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NATHANIEL G. WOOD v. MARK E. SMITH AND ROBERT WHITTAKER (06/28/85)

filed: June 28, 1985.

NATHANIEL G. WOOD, EXECUTOR OF THE ESTATE OF REVEREND GEORGE H. WOOD, DECEASED, APPELLANT,
v.
MARK E. SMITH AND ROBERT WHITTAKER, IND., AND T/A SMITH AND WHITTAKER, A PARTNERSHIP



Appeal from the Judgment Entered on March 21, 1984 in the Court of Common Pleas of Bucks County, Civil Division, No. 78-8840-05-2.

COUNSEL

Richard A. Weisbord, Philadelphia, for appellant.

Michael S. Valimont, Doylestown, for appellees.

Wieand, Montemuro and Cercone, JJ. Wieand, J., files a concurring opinion in which Montemuro, J., joins.

Author: Cercone

[ 343 Pa. Super. Page 549]

This appeal arises from an Order of the Court of Common Pleas of Bucks County, sitting en banc, denying appellant's (plaintiff below) motion for a new trial. The case arose from an unfortunate mishap wherein the plaintiff's decedent fell off a scaffolding which had been erected outside of his house by the defendants with whom he had contracted to do masonry work on his home. The executor of the deceased's estate ("appellant") commenced actions in trespass

[ 343 Pa. Super. Page 550]

    for wrongful death and survival against the defendants. The case was tried before a jury. The jury found the decedent to be comparatively negligent and assessed that negligence at fifty percent (50%). The jury awarded damages in the amount of $10,000 in the wrongful death action and found no damages in the survival action. The court molded the verdict into an award in favor of the plaintiff in the amount of $5,000.00.

The appellant raises several issues in this appeal. They are (1) the jury's award of $10,000 in wrongful death damages was inadequate; (2) the trial court erroneously charged on wrongful death damages; (3) the trial court erred in refusing plaintiff's request to offer rebuttal evidence on the issue of the decedent's contributing negligence; (4) the trial court erred by refusing to explain decedent's right and duty as a landowner to inspect the work of his independent contractors; and (5) the lower court erred in refusing to adequately define the concept of negligence.

In passing upon the propriety of the refusal of a new trial, our inquiry is whether the court below abused its discretion or committed an error of law which controlled the outcome of the case. Abbott v. Steel City Piping Co., 437 Pa. 412, 263 A.2d 881 (1970). We will look to the charge in its entirety, against the background of evidence in the case, in order to determine whether an error was committed and whether any prejudice resulted. Jacob Kline Cooperage, Inc. v. Kistler, Inc., 286 Pa. Super.Ct. 84, 89, 428 A.2d 583, 586 (1981).

The primary duty of a trial judge in charging a jury is to clarify the issues so that the jury may comprehend the questions they are to decide. The instructions must give the jury a reasonable guide for the determination of the question of the defendant's or plaintiff's alleged negligence and on the degree of care or duty to inspect required by any person. The jury cannot determine whether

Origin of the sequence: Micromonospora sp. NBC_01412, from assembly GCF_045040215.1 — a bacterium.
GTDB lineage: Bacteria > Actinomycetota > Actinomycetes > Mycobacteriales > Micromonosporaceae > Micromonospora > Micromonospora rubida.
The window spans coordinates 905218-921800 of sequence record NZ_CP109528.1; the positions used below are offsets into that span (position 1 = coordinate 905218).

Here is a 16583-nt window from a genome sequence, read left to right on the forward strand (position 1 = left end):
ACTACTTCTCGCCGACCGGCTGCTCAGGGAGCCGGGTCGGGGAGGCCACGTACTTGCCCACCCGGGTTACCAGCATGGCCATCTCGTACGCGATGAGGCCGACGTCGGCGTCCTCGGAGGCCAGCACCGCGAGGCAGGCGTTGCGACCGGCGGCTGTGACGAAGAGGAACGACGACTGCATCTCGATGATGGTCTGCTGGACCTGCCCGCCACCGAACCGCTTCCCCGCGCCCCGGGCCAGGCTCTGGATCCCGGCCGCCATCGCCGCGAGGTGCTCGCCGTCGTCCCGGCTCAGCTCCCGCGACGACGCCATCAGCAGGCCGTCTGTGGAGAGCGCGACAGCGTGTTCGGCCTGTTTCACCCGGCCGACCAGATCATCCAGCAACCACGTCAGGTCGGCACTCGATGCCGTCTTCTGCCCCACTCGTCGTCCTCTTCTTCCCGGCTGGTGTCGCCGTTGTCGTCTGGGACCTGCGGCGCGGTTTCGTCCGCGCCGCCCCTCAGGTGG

[ 343 Pa. Super. Page 551]

    a party is guilty of negligence or contributory negligence without knowing the degree of care required of that party. See, generally, Crotty v. Reading Industries, 237 Pa. Super.Ct. 1, 345 A.2d 259 (1975).

The appellant argues that the trial court erred in its instructions to the jury on the concept of negligence generally. Specifically, appellant argues that the trial court erred by refusing to explain the decedent's right and duty as a landowner to inspect the work of his independent contractors and by refusing to explain the legal significance of government and industry standards which had been testified to during the trial.

We look first to instructions on government and industry standards. The defendants submitted evidence that the scaffolding had been constructed by such methods as are generally used in the trade. The plaintiff submitted evidence that the scaffold did not comport with Occupational Health and Safety Act ("OSHA") and American National Standards Institute ("ANSI") standards pertaining to scaffolding. All of this evidence was properly admitted. In Brogley v. Chambersburg Engineering Co., 306 Pa. Super.Ct. 316, 452 A.2d 743 (1982), we held that evidence of OSHA regulations is admissible as a standard of care, the violation of which is evidence of negligence. See, also, Restatement (Second) of Torts § 286; and, 27 P.L.E. § 175, Violation of Statute or Ordinance: "Proof of the violation of a statute or ordinance is permissible, not as conclusive proof of negligence, but as evidence to be considered with all other evidence in the case." Accord: Riegert v. Thackery, 212 Pa. 86, 61 A. 614 (1905) (The Supreme Court recognized that the jury could be instructed on the weight to be given municipal ordinances in a negligence case.)

The specific question to be discussed here is whether, or to what extent, the trial court was required to instruct the jury on the ...


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